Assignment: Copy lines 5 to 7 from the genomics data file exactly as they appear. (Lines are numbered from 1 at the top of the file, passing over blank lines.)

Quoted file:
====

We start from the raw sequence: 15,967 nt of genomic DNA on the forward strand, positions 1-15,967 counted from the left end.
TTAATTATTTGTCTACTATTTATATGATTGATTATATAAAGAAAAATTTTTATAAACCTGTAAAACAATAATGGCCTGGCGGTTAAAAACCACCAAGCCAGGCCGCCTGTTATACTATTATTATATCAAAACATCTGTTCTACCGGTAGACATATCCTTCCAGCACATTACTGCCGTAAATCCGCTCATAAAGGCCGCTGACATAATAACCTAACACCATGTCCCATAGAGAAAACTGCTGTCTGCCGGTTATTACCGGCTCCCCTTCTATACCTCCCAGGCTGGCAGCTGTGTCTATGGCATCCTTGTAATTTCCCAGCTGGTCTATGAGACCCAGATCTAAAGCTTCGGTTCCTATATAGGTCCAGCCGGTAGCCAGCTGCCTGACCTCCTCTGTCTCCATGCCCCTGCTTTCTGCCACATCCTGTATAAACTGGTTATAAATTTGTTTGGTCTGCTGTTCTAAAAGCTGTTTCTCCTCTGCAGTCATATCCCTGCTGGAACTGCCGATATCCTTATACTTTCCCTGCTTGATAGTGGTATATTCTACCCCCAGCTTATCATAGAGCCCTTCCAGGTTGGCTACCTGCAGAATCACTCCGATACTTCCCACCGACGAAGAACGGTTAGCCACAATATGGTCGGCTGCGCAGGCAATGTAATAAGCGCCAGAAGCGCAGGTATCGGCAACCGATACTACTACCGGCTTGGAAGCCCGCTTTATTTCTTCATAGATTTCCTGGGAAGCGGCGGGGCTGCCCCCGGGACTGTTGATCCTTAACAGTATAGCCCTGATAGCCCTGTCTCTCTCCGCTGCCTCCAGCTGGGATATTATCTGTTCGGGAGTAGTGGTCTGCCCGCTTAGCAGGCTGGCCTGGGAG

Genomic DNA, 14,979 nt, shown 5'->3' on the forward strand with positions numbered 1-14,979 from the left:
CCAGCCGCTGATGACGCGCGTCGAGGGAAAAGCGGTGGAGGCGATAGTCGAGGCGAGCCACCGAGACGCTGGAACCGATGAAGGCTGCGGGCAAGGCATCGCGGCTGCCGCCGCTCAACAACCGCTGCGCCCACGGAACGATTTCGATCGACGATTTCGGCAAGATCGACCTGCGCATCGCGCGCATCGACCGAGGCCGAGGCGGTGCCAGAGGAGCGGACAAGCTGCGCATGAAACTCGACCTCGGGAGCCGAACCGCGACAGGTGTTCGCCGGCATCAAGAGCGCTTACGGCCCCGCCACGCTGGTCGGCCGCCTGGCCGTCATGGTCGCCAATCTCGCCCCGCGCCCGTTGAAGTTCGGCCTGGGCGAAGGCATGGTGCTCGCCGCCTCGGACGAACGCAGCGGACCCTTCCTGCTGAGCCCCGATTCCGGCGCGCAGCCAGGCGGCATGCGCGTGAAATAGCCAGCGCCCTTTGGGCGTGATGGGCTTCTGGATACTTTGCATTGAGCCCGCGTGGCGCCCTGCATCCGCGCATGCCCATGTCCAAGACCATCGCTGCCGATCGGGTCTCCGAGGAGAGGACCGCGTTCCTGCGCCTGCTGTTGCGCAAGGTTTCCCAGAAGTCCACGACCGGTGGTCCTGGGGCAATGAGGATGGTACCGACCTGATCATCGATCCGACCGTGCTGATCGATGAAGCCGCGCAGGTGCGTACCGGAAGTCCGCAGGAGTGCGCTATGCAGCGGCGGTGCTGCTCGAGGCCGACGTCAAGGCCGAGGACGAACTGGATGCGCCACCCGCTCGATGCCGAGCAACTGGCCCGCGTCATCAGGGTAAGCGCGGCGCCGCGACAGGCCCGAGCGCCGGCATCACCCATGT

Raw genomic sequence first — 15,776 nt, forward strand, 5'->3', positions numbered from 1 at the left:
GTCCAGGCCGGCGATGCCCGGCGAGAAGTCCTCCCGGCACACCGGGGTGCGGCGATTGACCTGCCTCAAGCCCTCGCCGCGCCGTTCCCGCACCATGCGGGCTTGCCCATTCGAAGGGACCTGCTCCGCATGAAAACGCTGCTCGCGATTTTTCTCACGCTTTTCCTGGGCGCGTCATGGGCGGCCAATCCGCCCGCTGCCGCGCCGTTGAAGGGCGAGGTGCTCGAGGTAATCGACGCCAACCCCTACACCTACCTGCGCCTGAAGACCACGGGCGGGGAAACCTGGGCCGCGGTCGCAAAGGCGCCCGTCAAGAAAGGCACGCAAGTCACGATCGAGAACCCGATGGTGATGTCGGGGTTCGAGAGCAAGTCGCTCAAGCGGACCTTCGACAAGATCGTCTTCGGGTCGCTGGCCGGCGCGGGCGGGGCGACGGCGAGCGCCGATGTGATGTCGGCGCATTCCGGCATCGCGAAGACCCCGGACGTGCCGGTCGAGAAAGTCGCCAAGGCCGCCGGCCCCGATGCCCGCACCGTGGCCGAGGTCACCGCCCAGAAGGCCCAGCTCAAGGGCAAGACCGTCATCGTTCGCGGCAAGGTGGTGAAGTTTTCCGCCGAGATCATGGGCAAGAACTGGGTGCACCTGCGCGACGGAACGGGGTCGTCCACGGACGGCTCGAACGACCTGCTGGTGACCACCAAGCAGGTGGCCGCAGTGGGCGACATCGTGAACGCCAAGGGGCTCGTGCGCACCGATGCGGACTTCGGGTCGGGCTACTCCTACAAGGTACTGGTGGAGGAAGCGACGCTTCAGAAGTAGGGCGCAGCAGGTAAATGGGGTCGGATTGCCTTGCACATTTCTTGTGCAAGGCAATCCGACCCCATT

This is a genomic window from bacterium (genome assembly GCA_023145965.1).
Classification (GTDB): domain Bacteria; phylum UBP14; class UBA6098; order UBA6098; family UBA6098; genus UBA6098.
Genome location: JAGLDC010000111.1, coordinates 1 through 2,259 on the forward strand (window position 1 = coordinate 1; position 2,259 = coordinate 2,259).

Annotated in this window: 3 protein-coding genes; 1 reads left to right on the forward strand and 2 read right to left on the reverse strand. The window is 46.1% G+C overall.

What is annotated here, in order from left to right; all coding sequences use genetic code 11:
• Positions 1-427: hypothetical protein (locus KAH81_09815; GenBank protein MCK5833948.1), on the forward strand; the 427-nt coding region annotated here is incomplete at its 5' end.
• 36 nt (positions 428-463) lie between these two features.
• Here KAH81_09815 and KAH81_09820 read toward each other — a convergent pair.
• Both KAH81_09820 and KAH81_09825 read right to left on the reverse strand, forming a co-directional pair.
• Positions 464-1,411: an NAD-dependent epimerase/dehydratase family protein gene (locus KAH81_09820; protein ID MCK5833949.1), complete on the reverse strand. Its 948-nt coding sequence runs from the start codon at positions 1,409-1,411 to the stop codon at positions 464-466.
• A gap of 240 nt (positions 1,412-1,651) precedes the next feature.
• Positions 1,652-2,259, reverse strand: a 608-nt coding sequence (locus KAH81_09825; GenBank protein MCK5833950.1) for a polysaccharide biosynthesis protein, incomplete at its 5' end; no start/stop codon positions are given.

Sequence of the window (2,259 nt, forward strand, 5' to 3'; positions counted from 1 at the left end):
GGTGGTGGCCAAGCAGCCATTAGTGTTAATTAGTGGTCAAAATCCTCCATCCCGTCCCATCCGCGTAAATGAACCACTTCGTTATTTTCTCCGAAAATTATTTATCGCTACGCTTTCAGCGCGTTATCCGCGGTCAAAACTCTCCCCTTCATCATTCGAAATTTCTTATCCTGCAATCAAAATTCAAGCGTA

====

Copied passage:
Raw genomic sequence first — 15,776 nt, forward strand, 5'->3', positions numbered from 1 at the left:
GTCCAGGCCGGCGATGCCCGGCGAGAAGTCCTCCCGGCACACCGGGGTGCGGCGATTGACCTGCCTCAAGCCCTCGCCGCGCCGTTCCCGCACCATGCGGGCTTGCCCATTCGAAGGGACCTGCTCCGCATGAAAACGCTGCTCGCGATTTTTCTCACGCTTTTCCTGGGCGCGTCATGGGCGGCCAATCCGCCCGCTGCCGCGCCGTTGAAGGGCGAGGTGCTCGAGGTAATCGACGCCAACCCCTACACCTACCTGCGCCTGAAGACCACGGGCGGGGAAACCTGGGCCGCGGTCGCAAAGGCGCCCGTCAAGAAAGGCACGCAAGTCACGATCGAGAACCCGATGGTGATGTCGGGGTTCGAGAGCAAGTCGCTCAAGCGGACCTTCGACAAGATCGTCTTCGGGTCGCTGGCCGGCGCGGGCGGGGCGACGGCGAGCGCCGATGTGATGTCGGCGCATTCCGGCATCGCGAAGACCCCGGACGTGCCGGTCGAGAAAGTCGCCAAGGCCGCCGGCCCCGATGCCCGCACCGTGGCCGAGGTCACCGCCCAGAAGGCCCAGCTCAAGGGCAAGACCGTCATCGTTCGCGGCAAGGTGGTGAAGTTTTCCGCCGAGATCATGGGCAAGAACTGGGTGCACCTGCGCGACGGAACGGGGTCGTCCACGGACGGCTCGAACGACCTGCTGGTGACCACCAAGCAGGTGGCCGCAGTGGGCGACATCGTGAACGCCAAGGGGCTCGTGCGCACCGATGCGGACTTCGGGTCGGGCTACTCCTACAAGGTACTGGTGGAGGAAGCGACGCTTCAGAAGTAGGGCGCAGCAGGTAAATGGGGTCGGATTGCCTTGCACATTTCTTGTGCAAGGCAATCCGACCCCATT

This is a genomic window from bacterium (genome assembly GCA_023145965.1).